Sunday, March 25, 2012

Decision Points

Nothing gets me more charged than political season.  These crazy primaries have made me nostalgic for elections past.  I've spent the past several weeks delving in to the 2008 election.  I thought I'd revisit the beginning of last decade this time and read Decision Points by George W. Bush.

Admittedly, I was as down on the president at the end of his tenure as just about everyone else in the country.  But time heals all wounds and provides so much insight.  I found this book to be very interesting and well-written.

The structure is unique.  Instead of taking his presidency year by year, event by event, Bush focuses on critical decisions he was forced to make.  Each chapter focuses on a different decision.  Therefore, the book is technically not in chronological order.  But any fool knows the order of events since 2000 (or am I being too presumptuous?)  The first chapter discusses his choice to stop drinking and how it has shaped the rest of his life.  He then discusses the 2000 election, 9/11, Afghanistan, Iraq, Hurricane Katrina, the economic crisis, and other key topics.  I think its very easy for the armchair warriors to criticize choices any president makes.  It is mind blowing that the safety and integrity of our country rests in the outcome of decisions made by the president.  But he doesn't act without counsel.  The president has a team of advisers and is privy to intelligence briefings.  That being said, Bush takes complete ownership of all his decisions and admits that in some cases, he got it wrong.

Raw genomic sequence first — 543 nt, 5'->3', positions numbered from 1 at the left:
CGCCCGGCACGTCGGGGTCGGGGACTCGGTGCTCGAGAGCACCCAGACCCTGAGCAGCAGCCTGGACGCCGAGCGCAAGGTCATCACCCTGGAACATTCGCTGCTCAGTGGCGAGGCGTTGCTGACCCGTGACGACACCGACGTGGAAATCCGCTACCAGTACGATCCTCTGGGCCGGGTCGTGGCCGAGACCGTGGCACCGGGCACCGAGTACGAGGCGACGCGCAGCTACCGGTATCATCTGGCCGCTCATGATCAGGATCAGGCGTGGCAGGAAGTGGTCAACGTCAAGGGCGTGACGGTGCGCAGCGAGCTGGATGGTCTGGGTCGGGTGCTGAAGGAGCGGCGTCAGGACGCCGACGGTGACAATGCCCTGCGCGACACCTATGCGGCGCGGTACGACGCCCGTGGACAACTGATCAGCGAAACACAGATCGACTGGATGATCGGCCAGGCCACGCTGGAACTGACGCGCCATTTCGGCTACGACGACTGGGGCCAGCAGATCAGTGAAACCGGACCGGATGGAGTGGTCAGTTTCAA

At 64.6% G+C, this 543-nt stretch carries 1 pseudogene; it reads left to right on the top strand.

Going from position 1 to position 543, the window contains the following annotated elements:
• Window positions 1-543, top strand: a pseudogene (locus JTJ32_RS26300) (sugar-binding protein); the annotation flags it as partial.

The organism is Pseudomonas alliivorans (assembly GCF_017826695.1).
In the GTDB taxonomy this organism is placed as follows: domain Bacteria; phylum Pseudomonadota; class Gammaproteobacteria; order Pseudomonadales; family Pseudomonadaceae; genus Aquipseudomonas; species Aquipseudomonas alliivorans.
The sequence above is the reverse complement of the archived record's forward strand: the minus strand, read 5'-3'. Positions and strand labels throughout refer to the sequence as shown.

I was not aware that Bush is as faithful and reverent as he is.  He reads the Bible every morning.  He wanted to make federal funding for faith-based organizations a part of his platform, but all his early ideas took the back burner after Sept. 11th.  I hadn't really thought about it until I read this book, but Bush had a very eventful 8 years in office.  You'd almost have to be a believer to get though all that without losing your sanity.

I found it very touching that he wrote personal letters to every family who lost a soldier in Iraq and Afghanistan.  While time consuming, I should think that's the very least he could do.  He concedes that his decision is what put the men and women in harms way to begin with.

The book also offers a glimpse into the daily life and traditions of the president.  For instance, every outgoing president writes a letter to the new one and leaves it on the desk in the Oval Office.  Bush left one for Obama after meeting with him in depth to discuss the economic fallout.  The peaceful change of power in our country really is something to marvel at.

Bush ends by stating that he knows all his decisions weren't popular, but that he made every one with the best intentions for the country.  I'm glad I read the book.  I'm also glad that I read it 4 years after the end of his presidency.   It gave me more perspective.  It will be interesting to see how he is perceived 20 years from now.

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